Apr. 26, 2023 - The first parts of Mammoet’s new 6,600-USt ring crane will soon be delivered to the company’s engineering center in The Netherlands.
Production of long-lead-time components started last fall (see story here).
In the months ahead, fabrication and production will continue as the crane is readied for its first project, with delivery scheduled in 2024.
When complete, the SK6000 will be the world’s highest capacity land-based crane, and will run completely on electric power, allowing clients to execute projects in a sustainable way.
The introduction of this 6,600-USt ring crane sets a new standard in worldwide heavy lifting capacity and allows customers to construct heavier and larger components than ever before. With its unrivaled outreach, hook height and lifting capacity, it offers a carbon-free lifting solution that others simply cannot match.
The new SK6000 shares the same engineering DNA as its predecessor, the SK350.
By employing similar design principles and lifting techniques, it provides customers with continuity and peace of mind.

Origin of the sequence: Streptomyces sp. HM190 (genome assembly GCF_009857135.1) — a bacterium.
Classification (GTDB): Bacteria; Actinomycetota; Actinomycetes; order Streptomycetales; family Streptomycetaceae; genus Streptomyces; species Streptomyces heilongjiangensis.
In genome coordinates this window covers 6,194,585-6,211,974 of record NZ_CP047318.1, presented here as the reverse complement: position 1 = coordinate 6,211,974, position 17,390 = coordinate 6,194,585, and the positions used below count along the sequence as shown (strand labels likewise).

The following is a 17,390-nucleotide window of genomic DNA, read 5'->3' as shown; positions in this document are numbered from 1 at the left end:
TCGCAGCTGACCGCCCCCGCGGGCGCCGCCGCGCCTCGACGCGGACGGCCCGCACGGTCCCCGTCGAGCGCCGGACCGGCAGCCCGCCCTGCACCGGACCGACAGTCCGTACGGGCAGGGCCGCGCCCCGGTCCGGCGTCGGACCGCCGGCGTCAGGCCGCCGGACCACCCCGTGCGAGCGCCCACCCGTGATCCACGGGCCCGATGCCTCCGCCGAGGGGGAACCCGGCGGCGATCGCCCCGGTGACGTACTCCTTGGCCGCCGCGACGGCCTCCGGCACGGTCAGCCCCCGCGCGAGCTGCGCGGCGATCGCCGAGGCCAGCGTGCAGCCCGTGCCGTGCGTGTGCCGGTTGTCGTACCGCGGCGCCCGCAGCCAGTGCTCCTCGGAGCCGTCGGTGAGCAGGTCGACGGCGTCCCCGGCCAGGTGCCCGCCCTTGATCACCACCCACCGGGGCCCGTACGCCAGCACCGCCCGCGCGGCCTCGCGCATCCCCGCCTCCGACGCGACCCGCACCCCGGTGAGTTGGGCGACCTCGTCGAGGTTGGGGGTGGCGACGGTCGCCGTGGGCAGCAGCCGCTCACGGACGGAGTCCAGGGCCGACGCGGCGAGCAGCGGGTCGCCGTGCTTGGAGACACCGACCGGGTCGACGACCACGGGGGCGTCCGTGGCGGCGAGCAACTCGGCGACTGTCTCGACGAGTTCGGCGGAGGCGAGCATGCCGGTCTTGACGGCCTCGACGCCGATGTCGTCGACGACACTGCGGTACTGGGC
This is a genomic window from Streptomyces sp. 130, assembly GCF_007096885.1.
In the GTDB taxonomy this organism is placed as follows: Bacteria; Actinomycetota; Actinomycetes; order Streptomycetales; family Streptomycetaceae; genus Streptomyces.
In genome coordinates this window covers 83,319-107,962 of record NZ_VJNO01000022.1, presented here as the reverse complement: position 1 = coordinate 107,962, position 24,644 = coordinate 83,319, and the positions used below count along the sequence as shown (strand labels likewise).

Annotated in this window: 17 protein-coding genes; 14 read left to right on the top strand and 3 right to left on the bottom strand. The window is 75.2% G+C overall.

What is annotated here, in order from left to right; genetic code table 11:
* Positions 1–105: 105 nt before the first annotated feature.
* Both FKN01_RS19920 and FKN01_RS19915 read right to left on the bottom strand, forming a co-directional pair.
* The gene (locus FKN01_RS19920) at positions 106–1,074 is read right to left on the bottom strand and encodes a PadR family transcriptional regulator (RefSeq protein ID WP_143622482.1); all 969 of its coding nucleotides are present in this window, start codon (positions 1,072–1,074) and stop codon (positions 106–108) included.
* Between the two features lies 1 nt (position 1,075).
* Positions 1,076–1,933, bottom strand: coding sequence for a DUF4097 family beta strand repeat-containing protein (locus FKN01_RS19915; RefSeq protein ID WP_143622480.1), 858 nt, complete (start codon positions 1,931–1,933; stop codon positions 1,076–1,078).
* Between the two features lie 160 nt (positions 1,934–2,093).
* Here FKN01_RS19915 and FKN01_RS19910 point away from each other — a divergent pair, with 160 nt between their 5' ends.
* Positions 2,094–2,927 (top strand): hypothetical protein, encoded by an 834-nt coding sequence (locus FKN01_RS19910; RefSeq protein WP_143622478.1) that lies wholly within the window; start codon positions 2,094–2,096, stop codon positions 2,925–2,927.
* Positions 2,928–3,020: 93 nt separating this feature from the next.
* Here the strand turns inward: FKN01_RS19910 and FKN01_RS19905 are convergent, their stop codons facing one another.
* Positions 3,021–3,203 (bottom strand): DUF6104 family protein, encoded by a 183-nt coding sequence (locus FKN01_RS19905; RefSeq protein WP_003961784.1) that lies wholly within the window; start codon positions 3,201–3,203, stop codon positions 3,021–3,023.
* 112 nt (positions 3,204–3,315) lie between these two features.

Much of the crane’s proven technology has been working successfully – and safely – on projects around the globe for many years.
Like earlier models, the SK6000’s components are sized to fit into containers, enabling fast mobilization and assembly wherever it is needed.
It has been designed to handle components of the next generation of offshore wind farms and will serve all global energy markets, both onshore and at sea.
As offshore wind components grow in scale and in weight, more lift capacity is needed. The SK6000 delivers this capacity and unlocks a major design constraint.
Mammoet’s latest innovation will enable customers to integrate higher and bigger turbines, and launch heavier foundations, be they fixed or floating.
In the conventional energy sector, the SK6000 allows offshore and floating production projects to reduce integration time by building even larger topside modules. On land, it helps refineries to reduce downtime by removing and installing larger components with minimum disruption.